Sign In to join the community | Help
Build & Remodel

Polyurethane Vs. Super Glaze Epoxy?

I am building a shuffleboard, attempting to use hardwood plywood for the surface as a cheaper alternative to maple. I have been loosely following some instructions I found online; at this point it calls for 8-10 coats of Minwax Polycrilic to finish off the table, including a final coat of spray polyurethane to achieve the most uniform finish possible.


After doing my own research, I am debating between water-based polyurethane, oil-based polyurethane and, after today, Parks Super Glaze. The Super Glaze appears to be the best choice, but I haven't found any side-to-side comparisons, and the stuff is pretty expensive to simply test it out.


So my basic question is: to achieve the smoothest, most uniform finish on my hardwoord planks, am I looking at polyurethane, polycrilic, or Super Glaze? Also, would it be of any benefit to, instead of applying a thick coat of Super Glaze, apply a few base coats of polyurethane, and then a thin coat of Super Glaze on top of that?

Not what you were looking for ? Try posting a question
Posted 2014-01-21T00:17:25+0000  by Stefmc Stefmc




My son just built a table hockey game using plane MDF with about four coats of Minwax oil  based polyurethane. Between each coat, he sanded lightly. The last coat was sanded with 6oo grit sandpaper and then given a coat of paste wax. He utilized old CD's for the pucks. Old CD's with wooden handles glued to them are used to strike the "pucks". They really go flying over the surface!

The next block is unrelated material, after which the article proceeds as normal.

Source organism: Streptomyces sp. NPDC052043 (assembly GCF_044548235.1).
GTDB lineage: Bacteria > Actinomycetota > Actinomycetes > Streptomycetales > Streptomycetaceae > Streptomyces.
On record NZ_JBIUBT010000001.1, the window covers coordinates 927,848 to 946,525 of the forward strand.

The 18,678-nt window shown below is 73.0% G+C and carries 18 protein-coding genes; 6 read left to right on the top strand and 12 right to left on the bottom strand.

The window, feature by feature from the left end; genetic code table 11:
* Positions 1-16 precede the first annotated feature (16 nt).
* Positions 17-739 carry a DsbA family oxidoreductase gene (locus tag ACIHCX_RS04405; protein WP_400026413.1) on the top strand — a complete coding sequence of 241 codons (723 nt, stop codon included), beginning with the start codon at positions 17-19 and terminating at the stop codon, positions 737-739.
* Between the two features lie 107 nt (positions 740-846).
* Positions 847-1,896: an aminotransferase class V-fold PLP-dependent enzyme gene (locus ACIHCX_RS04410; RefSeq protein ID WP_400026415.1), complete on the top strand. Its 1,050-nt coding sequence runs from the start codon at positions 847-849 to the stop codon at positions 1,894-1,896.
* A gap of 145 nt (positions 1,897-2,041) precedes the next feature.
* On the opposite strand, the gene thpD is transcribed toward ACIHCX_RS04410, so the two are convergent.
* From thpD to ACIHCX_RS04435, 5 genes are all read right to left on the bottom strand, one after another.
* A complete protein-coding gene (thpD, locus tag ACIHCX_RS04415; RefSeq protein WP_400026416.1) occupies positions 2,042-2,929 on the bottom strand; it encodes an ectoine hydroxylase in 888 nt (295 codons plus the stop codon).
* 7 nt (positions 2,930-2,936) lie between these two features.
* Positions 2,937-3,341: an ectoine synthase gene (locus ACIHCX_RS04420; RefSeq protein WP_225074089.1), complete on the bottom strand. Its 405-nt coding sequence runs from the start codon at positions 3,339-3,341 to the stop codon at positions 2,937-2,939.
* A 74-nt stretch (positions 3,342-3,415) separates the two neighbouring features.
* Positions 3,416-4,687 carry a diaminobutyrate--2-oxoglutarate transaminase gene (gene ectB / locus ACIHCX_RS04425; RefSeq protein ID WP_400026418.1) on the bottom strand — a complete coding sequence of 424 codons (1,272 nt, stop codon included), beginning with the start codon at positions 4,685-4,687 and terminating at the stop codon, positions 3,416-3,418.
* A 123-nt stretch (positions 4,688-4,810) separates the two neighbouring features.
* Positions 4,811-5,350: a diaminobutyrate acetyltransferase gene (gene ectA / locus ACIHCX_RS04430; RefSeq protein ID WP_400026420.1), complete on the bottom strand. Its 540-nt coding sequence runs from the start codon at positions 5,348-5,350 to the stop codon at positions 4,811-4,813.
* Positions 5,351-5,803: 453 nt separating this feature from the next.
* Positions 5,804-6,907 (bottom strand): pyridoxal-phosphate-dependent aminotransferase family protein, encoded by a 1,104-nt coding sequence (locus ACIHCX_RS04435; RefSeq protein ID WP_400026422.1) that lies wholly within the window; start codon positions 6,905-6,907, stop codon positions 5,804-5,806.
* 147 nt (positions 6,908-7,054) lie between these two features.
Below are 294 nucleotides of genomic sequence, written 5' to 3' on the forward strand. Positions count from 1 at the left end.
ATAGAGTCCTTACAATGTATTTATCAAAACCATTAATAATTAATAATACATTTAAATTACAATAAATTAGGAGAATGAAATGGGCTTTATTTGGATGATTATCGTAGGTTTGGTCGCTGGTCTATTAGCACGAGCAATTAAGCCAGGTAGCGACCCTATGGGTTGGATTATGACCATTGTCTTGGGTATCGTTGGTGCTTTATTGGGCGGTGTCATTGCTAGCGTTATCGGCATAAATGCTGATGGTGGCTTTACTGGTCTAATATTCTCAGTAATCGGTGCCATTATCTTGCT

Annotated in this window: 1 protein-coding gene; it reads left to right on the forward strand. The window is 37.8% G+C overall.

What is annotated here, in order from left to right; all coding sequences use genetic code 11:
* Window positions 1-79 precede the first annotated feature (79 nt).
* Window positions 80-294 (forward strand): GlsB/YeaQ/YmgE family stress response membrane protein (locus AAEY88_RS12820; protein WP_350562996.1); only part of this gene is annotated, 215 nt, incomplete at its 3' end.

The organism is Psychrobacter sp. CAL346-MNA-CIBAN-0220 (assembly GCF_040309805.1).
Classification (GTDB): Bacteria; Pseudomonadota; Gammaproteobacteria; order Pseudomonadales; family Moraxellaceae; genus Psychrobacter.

Of the two products, a regular urethane, rather than the two-part catelyzed epoxy, is easier to use. It flows out well to form a thin, even coat. A minimum of 3 coats wood be neccessary to get a good build up.


 A down side to using the water based urethane is that it tends to swell MDF  or plywood grain. It also needs at least an additional coat, as it forms a thinner film.  The up side to the WB urethane is that it is crystal clear in color, has low odor and is fast drying.  That being said, my preference is for the old oil version.


Any of these products require a warm, non-humid workspace. A cold, damp garage doesn't hack it. The catelyzed epoxy needs warmth to harden. It will sit there uncured until room like temperatures are reached!


Hope this has helped.

Posted 2014-01-21T01:14:30+0000  by ordjen
Not what you were looking for ? Try posting a question